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#45 Polyethylene Glycol (PEG) for Paediatric and Adult Chronic Constipation

How effective is Polyethylene Glycol (PEG) in paediatric and adult chronic constipation?

In adults and paediatric patients with chronic constipation, PEG is as or more effective than other agents. Compared to placebo, it relieves constipation in one in every 2-3 patients and adds 1-3 bowel movements per week. Maintenance treatment up to 24 weeks appears to be effective and safe in pediatric patients.

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At least ten systematic reviews of constipation with PEG versus other laxatives and/or placebo (range 5-25 trials, 594-2310 participants 2-52 weeks long):1-10
  • Adults outcomes, statistically significant:
    • PEG versus placebo:1,2,3,4
      • Relief of constipation: Number Needed to Treat (NNT)=2-3.
      • Increased stool frequency: 2-3 more per week.
    • PEG versus lactulose:3,5
      • Increased stool frequency by 1-2 more per week; reduced need for additional interventions.
  • Paediatrics outcomes, statistically significant:
    • PEG versus placebo:6,7
      • Increased stool frequency: 1.5 to 3 more per week.
    • PEG versus lactulose:5,6,7
      • Increased stool frequency: 0.7 to 1.5 more per week.
      • Increased likelihood of successful disimpaction: NNT 5
    • PEG versus milk of magnesia:7
      • Increase in stool frequency: 0.7 more per week.
    • Multiple outcomes improved such as resolved constipation, reduced abdominal pain, and reduced need for additional interventions.5,7
    • One review found no difference between PEG and other laxatives but excluded relevant studies.8
  • Other reviews found similar.9,10
RCTs have found similar efficacy to prucalopride11, superior efficacy to lactulose12 and efficacy in irritable bowel syndrome.13 Recent RCT of pediatric patients (n=115) compared maintenance PEG vs placebo13: successful treatment 67% vs 32% placebo, NNT 3 over 24 weeks; no significant adverse events   Context:
  • Chronic constipation impacts quality of life similar to diabetes and stable ulcerative colitis.15
  • Compared to lactulose, PEG may be better tolerated2 and is cost effective16 at approximately $1.00 per day (at 17 grams/day).
  • Although types of PEG vary in trials, this seems to have little impact on success.5,6
  • Current guidelines recommend PEG as the first line agent in paediatric17,18 and adult constipation.19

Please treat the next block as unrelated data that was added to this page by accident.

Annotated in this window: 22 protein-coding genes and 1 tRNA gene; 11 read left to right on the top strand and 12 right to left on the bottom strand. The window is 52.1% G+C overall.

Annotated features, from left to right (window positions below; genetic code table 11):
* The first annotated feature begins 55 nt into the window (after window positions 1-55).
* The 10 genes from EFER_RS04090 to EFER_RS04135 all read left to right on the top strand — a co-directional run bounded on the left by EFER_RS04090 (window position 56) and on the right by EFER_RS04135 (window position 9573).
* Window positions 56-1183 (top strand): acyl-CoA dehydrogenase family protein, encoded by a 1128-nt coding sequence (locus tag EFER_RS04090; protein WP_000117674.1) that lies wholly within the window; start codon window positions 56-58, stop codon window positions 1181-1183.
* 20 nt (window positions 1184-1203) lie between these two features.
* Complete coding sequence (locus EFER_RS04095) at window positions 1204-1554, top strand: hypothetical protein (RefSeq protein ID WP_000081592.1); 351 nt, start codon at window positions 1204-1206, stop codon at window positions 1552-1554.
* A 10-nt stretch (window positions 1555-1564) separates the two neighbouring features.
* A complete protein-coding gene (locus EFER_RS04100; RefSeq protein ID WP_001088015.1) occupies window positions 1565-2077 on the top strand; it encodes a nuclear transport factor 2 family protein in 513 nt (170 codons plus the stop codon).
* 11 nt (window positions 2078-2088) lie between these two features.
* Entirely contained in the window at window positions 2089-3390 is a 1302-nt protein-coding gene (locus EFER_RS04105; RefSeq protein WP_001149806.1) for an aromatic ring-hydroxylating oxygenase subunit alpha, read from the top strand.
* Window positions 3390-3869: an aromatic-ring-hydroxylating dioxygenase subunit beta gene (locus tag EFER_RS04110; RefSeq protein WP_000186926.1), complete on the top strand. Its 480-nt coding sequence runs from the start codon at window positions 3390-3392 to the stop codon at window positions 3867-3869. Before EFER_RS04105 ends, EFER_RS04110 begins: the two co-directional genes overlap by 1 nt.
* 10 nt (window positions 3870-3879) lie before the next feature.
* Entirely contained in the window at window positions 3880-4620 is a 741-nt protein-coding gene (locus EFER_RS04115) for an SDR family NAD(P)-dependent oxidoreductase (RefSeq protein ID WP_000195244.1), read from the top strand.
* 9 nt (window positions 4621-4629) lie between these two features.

• In reviews of multiple agents versus placebo, PEG has better evidence (versus senna or docusate)2 or better NNT (than psyllium or prucalopride).1,2
  • Dosing:
    • Adults, 17 grams daily.6
    • Paediatrics, 0.6 grams/kg/day (or 5-12 grams/day).6
      • Higher PEG doses (0.7 grams/kg/day) increases stool frequency over lower doses (0.3 grams/kg/day) by 1-2 more per week with no increase in adverse effects or fecal incontinence.5
    • Titrate doses to symptom relief and adverse events (diarrhea).
updated by sam nov 20, 2019

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  • G. Michael Allan MD CCFP
  • Michael R Kolber BSc MD CCFP MSc
  • Michelle Levy MD CCFP

1. Ford AC, Suares NC. Gut. 2011; 60(2):209-18.

2. Ramjumar D, Rao SS. Am J Gastroenterol. 2005; 100:936-71.

3. Belsey JD, Geraint M, Dixon TA. Int J Clin Practice 2010; 64 (7): 944-55.

4. Katelaris P, Naganathan V, Liu K, et al. BMC Gastroenterology 2016; 16: 42.

5. Lee-Robichaud H, Thomas K, Morgan J, et al. Cochrane Database Syst Rev. 2010; 7(7):CD007570.

6. Candy D, Belsey J. Arch Dis Child. 2009; 94(2):156-60.

7. Gordon M, MacDonald JK, Parker CE, et al. Cochrane Database Syst Rev. 2016; 8:CD009118.

8. Chen SL, Cai SR, Deng L, et al. Medicine (Baltimore). 2014; 93(16):e65.

9. Paré P, Fedorak RN. Can J Gastroenterol Hepatol. 2014; 28(10):549-57.

10. CADTH Rapid Response Report. Treatments for Constipation: A Review of Systematic Reviews [Internet]. Canadian Agency for Drugs and Technology in Health. Ottawa: ON. 2014 Nov. Available at: Accessed March 16, 2015

11. Treepongkaruna A, Simakachorn N, Pienvichit P, et al. BMC Pediatrics. 2014; 14:153.

12. Cinca R, Chera D, Gruss HJ. Aliment Pharmacol Ther. 2013; 37(9):876-86.

13. Chapman RW, Stanghellini V, Geraint M, et al. Am J Gasteroenterol. 2013; 108(9):1508-15.

14. Modin L, Walsted AM, Dalby K, et al. J Pediatr Gastroent Nutr 2018; 67(6):732-7.

15. Belsey J, Greenfield S, Candy D, et al. Aliment Pharmacol Ther. 2010; 31(9):938-49

16. Taylor RR, Guest JF. Aliment Pharmacol Ther. 2010; 31(2):302-12.

17. Bardisa-Ezcurra L, Ullman R, Gordon J, et al. BMJ. 2010; 340:c2585

18. Tabbers MM, DiLorenzo C, Berger MY, et al. JPGN. 2014; 58:258-74

19. Bharucha AE, Dorn SD, Lembo A, et al. Gastroenterology. 2013; 144(1):211-7.

Authors do not have any conflicts of interest to declare.

Les auteurs n’ont aucun conflit d’intérêts à déclarer.

Most recent review: 20/11/2019

By: Samantha Moe PharmD (2019), Braiden Hellec BScPharm (2015)


Evidence Updated: Two systematic reviews and one randomized trial; Bottom Line: No change; addition of longer duration data.

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